Beloved children’s show host turned meteorologist MJ McDermott hangs up her barometer

When meteorologist MJ McDermott retires this week from Channel 13, few will remember her early years as the host of a children’s show on Channel 11.

McDermott was the human star of Channel 11 Rosco & Ronnie in the early 1990s, before returning to school at the University of Washington to earn his degree in atmospheric science and become a broadcast meteorologist.

“I was Ronnie, the delivery guy who brought Rosco stuff to his little house over there in the woods,” McDermott told KIRO Radio. “I will never forget working with Rosco T. Raccoon.”

Rosco was a raccoon puppet who lived in a ranger station, dispensing wisdom and sarcasm to a young audience in person and live from a perch on a conveniently located window.

“The hand within Rosco and the voice behind Rosco was Winslow Barger, who is one of the sweetest and most creative people on television,” McDermott said. “I loved working with Winslow and doing this children’s show. We were the last children’s show on the market to have a live children’s audience.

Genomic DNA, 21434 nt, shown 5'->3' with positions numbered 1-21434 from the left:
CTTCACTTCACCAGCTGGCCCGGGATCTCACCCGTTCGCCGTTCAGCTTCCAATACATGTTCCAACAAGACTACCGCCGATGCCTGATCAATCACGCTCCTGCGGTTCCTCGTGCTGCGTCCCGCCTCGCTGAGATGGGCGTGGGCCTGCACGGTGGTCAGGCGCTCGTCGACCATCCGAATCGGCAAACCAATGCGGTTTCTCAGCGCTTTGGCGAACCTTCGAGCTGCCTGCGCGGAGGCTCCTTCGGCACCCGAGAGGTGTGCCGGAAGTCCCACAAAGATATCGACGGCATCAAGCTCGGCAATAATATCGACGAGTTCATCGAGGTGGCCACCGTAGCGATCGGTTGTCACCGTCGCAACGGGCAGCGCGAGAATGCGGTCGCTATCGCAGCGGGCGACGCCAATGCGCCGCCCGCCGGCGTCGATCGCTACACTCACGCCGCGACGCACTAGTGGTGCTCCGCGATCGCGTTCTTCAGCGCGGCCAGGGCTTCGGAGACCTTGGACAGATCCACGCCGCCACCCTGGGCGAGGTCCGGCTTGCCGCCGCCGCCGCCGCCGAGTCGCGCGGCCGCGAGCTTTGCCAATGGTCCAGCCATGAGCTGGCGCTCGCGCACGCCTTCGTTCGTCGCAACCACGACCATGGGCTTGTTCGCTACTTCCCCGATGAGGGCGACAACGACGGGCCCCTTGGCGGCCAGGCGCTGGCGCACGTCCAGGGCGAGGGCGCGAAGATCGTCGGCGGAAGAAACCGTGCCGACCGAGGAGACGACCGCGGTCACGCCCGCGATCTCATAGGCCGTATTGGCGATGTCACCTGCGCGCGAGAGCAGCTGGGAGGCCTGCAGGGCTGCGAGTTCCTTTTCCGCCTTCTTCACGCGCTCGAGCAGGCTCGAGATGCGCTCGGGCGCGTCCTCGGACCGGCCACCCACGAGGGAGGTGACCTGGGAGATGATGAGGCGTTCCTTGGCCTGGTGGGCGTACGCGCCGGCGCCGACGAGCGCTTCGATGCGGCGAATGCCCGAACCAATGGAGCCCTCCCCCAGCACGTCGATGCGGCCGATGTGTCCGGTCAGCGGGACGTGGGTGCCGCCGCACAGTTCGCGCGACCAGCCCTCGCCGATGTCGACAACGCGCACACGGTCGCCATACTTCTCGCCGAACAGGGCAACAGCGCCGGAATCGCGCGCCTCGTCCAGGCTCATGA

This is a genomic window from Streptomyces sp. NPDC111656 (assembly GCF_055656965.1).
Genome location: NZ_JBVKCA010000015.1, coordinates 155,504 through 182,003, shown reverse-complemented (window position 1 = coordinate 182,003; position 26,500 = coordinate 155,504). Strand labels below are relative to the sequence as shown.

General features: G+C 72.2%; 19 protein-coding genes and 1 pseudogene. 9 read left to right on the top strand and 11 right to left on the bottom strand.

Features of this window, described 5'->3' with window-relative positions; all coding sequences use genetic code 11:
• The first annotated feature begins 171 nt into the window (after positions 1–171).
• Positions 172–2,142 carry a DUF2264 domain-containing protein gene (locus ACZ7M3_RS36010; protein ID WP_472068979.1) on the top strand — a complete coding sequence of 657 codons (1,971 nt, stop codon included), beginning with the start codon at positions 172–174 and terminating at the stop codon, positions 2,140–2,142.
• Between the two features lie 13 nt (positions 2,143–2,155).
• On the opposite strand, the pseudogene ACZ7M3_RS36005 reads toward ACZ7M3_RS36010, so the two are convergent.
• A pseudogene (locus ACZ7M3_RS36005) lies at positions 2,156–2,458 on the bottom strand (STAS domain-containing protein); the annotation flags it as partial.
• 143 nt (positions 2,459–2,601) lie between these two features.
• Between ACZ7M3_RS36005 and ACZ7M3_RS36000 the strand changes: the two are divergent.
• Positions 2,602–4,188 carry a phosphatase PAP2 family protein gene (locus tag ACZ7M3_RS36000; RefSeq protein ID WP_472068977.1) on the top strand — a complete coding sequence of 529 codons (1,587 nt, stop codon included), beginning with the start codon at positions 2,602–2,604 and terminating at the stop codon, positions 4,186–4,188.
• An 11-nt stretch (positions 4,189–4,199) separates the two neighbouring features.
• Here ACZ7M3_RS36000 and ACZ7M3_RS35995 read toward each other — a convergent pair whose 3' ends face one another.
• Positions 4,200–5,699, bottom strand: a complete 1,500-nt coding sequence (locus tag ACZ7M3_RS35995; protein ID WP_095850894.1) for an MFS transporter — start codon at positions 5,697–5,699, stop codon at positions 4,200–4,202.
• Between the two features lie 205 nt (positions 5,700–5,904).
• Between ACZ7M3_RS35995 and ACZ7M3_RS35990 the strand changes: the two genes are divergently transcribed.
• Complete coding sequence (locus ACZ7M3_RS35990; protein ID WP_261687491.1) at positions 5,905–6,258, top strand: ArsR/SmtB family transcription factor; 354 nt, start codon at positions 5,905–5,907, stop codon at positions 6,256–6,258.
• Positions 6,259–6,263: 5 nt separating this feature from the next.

“End of an era,” she added.

Television “watchers” – such as radio historians and other introverts who pay a little more attention than mere “viewers” – will recall that MJ was actually the third human host on the show. , which was originally called “Ranger Charlie” when it premiered on longtime television station Tacoma in the late 1980s, and later became “Ranger Charlie and Rosco.”

That KSTW decided to start a new local kids’ show around this time – with its satellite streams of subscribed programs and ubiquitous toy-focused cartoon franchises – seems like a counterintuitive throwback. It is perhaps not surprising, then, to learn that credit for making it possible, says Winslow Barger, goes to the legendary host of the KSTW children’s television show “Brakeman Bill” McLain, host of ‘a children’s show on KSTW from 1955 to 1975, and later responsible for the station’s promotions.

“He kicked off for us and was behind the start,” Barger told KIRO Radio.

Barger also says that before there was “Ronnie” – that name, by the way, was inspired by Barger’s childhood friend Ron Jensen – there were two different performers who portrayed Ranger Charlie at KSTW.

“There was Charlie Bird, then Robin Nicholson, or Robin Lee Noll now,” Barger said. “And they were both great to work with them. It’s something I’ve been very lucky to be – every co-host I’ve had has been wonderful to work for.

When Charlie # 2 Robin Lee Noll left, Rosco T. Raccoon – with help from Barger – helped find a replacement and reworked the show’s format and name.